29 December 2011
Factors contributing to climate change are moving faster than predicted and pushing us toward planetary conditions unlike any humans have ever known—this was one of the salient themes to emerge from this month's meeting of the American Geophysical Union, the world's largest gathering of earth and space scientists. Some scientists think we've already crossed that boundary and are, as Jonathan Foley, director of the University of Minnesota Institute on the Environment, said, "in a very different world than we have ever seen before."
What scientists are now witnessing as the earth responds to increasing levels of atmospheric greenhouse gases presents many of them with a dilemma: How far should they go in expressing their concerns about how government and society are responding to climate change? This question is particularly charged given that efforts to undermine climate science have become part of the political debate on these issues.
Running through the meeting's scientific presentations were formal and informal discussions about the scientist's role in guiding society's response to climate change, including how to effectively communicate the certainties and uncertainties of the science—and how to respond to what Don Wuebbles, University of Illinois professor of atmospheric science and chair of the organization's Global Environmental Change committee, called the "confusionists."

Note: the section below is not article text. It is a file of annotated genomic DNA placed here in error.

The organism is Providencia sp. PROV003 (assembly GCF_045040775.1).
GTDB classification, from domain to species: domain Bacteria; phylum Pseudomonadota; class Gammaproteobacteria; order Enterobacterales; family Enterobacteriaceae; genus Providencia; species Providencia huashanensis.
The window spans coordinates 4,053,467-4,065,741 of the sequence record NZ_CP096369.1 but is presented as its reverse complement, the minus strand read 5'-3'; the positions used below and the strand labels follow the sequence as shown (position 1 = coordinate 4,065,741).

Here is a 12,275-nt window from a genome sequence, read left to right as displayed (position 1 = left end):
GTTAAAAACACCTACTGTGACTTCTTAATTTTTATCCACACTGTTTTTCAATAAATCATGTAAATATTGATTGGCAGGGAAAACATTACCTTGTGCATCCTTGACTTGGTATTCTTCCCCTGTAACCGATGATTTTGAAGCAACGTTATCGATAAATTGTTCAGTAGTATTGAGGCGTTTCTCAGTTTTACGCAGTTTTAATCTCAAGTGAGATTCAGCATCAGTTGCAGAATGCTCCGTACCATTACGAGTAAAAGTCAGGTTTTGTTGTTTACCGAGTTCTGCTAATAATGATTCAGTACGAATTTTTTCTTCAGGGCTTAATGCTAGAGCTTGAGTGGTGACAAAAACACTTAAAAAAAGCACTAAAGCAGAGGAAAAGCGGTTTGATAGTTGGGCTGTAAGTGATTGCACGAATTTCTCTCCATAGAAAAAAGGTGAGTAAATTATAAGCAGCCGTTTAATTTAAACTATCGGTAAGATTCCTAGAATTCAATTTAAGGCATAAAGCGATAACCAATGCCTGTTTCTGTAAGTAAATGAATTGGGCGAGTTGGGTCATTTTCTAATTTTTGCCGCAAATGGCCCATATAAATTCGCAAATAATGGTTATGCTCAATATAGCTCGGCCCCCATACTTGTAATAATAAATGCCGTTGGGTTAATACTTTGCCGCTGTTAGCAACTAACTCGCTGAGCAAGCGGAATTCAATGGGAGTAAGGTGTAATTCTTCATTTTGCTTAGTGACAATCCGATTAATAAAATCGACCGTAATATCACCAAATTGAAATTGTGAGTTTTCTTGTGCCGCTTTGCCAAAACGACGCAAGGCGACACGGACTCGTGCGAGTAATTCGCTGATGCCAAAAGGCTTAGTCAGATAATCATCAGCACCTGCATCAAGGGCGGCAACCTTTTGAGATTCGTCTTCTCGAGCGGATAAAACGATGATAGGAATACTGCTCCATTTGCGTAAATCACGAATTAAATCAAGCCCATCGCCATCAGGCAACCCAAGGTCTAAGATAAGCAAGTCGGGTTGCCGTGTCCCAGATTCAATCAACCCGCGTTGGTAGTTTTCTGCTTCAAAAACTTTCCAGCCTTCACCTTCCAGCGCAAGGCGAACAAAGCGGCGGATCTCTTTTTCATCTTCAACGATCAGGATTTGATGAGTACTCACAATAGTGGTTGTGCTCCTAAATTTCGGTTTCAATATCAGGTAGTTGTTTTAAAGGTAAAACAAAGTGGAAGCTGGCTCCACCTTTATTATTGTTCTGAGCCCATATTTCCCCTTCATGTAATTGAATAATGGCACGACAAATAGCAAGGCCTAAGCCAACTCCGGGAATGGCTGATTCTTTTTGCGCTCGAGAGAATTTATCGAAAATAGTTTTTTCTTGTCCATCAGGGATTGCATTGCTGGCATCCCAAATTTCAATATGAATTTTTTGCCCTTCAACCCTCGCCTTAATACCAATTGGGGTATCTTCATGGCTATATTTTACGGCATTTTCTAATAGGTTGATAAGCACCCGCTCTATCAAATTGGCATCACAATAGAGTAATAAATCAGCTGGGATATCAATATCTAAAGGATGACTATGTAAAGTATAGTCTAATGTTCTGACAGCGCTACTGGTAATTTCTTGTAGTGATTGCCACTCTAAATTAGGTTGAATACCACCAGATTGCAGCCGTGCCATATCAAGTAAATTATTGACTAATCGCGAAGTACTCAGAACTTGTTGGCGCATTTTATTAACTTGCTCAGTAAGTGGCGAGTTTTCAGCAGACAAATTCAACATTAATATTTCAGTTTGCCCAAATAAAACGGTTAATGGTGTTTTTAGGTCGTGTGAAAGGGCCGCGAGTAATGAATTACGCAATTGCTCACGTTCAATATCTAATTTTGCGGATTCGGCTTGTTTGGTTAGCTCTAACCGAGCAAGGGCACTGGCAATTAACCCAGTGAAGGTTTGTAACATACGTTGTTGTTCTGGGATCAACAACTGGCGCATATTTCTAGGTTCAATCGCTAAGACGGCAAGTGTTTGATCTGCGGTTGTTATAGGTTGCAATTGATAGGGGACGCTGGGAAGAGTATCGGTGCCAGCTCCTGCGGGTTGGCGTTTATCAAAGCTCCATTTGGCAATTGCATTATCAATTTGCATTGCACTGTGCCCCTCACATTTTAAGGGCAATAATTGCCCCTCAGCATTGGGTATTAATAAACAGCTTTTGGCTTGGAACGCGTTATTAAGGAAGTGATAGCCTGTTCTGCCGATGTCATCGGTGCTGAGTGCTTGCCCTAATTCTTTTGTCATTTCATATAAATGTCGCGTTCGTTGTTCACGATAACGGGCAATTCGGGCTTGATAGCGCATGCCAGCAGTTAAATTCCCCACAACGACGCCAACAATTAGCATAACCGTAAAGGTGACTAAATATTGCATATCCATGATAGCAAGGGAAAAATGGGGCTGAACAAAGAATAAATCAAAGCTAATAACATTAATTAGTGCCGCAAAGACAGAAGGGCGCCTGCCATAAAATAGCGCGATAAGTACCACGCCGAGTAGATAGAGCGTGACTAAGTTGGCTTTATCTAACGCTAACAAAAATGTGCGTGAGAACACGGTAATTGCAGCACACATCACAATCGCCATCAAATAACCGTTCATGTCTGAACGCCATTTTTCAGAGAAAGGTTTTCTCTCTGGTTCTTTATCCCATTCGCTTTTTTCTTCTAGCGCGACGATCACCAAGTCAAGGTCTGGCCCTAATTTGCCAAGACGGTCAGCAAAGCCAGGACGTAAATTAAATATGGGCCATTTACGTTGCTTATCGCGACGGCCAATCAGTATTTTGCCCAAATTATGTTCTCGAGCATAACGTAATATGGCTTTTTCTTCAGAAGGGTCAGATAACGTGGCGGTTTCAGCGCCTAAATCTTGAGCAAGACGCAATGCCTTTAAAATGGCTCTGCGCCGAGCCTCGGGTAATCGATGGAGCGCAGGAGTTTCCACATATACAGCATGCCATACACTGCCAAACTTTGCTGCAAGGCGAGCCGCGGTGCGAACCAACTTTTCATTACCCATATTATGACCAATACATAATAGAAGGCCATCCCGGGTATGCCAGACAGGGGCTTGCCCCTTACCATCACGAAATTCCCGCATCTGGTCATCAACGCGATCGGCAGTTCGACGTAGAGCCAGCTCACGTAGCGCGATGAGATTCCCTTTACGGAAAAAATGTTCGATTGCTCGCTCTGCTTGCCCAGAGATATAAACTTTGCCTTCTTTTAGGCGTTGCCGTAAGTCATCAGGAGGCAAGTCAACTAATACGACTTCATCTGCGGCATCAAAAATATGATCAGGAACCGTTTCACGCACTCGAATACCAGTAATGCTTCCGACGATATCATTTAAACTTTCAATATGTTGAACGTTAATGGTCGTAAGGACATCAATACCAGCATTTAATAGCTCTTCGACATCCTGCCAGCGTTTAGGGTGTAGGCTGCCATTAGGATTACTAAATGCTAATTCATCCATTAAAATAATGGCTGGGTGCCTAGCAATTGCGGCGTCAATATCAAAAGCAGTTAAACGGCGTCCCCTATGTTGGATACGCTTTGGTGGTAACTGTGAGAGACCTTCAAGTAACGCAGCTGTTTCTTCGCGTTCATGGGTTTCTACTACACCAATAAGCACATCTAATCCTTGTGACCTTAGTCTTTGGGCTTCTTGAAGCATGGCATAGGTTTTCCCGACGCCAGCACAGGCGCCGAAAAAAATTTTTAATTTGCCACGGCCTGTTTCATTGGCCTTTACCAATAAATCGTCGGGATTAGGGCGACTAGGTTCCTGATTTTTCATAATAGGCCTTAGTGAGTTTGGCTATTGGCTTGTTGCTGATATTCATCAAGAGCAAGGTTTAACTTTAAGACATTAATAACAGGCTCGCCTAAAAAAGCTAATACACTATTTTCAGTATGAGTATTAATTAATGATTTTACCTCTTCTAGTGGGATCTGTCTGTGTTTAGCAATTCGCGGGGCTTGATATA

After the meeting, InsideClimate News interviewed several leading climate scientists and a renowned science historian to get a sense of how they are navigating this difficult terrain. All of them have testified before Congress and several were contributing authors on the 2007 report of the Nobel Prize-winning Intergovernmental Panel on Climate Change (IPCC), so all understand the challenges of working in the public spotlight.
When it comes to the certainties of climate science, all of them agree that the scientific literature has established definitively that rising atmospheric carbon dioxide levels have led to global warming and that anthropogenic fossil fuel burning is a major factor in this rise.
"The bottom line is that the climate system is telling us an internally and physically consistent story," said Benjamin Santer, an atmospheric scientist at Lawrence Livermore National Laboratory who delivered the 2011 AGU Stephen Schneider Memorial lecture. "While there will always be sizable scientific uncertainties, there can be no reasonable debate about whether the planet is warming," or that fossil fuel burning is a prime contributing factor, said Santer, an IPCC report contributor, whose work linking climate change with anthropogenic factors has been attacked by climate change skeptics. […]
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